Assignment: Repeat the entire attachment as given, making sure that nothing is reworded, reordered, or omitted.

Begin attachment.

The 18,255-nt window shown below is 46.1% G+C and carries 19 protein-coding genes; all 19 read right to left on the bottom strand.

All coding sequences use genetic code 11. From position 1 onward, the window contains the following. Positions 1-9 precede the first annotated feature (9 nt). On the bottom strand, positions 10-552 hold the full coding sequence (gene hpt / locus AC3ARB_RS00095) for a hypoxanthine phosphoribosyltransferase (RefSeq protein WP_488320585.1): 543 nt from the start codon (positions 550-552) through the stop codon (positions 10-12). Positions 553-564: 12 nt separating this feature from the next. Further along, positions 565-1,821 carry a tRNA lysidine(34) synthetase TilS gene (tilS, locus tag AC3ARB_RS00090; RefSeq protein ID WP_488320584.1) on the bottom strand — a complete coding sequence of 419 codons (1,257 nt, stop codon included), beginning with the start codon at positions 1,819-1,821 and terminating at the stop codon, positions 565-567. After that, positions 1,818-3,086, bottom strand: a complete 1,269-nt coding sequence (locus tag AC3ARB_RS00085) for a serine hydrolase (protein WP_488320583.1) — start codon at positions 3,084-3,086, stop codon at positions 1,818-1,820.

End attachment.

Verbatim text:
The 18,255-nt window shown below is 46.1% G+C and carries 19 protein-coding genes; all 19 read right to left on the bottom strand.

All coding sequences use genetic code 11. From position 1 onward, the window contains the following. Positions 1-9 precede the first annotated feature (9 nt). On the bottom strand, positions 10-552 hold the full coding sequence (gene hpt / locus AC3ARB_RS00095) for a hypoxanthine phosphoribosyltransferase (RefSeq protein WP_488320585.1): 543 nt from the start codon (positions 550-552) through the stop codon (positions 10-12). Positions 553-564: 12 nt separating this feature from the next. Further along, positions 565-1,821 carry a tRNA lysidine(34) synthetase TilS gene (tilS, locus tag AC3ARB_RS00090; RefSeq protein ID WP_488320584.1) on the bottom strand — a complete coding sequence of 419 codons (1,257 nt, stop codon included), beginning with the start codon at positions 1,819-1,821 and terminating at the stop codon, positions 565-567. After that, positions 1,818-3,086, bottom strand: a complete 1,269-nt coding sequence (locus tag AC3ARB_RS00085) for a serine hydrolase (protein WP_488320583.1) — start codon at positions 3,084-3,086, stop codon at positions 1,818-1,820.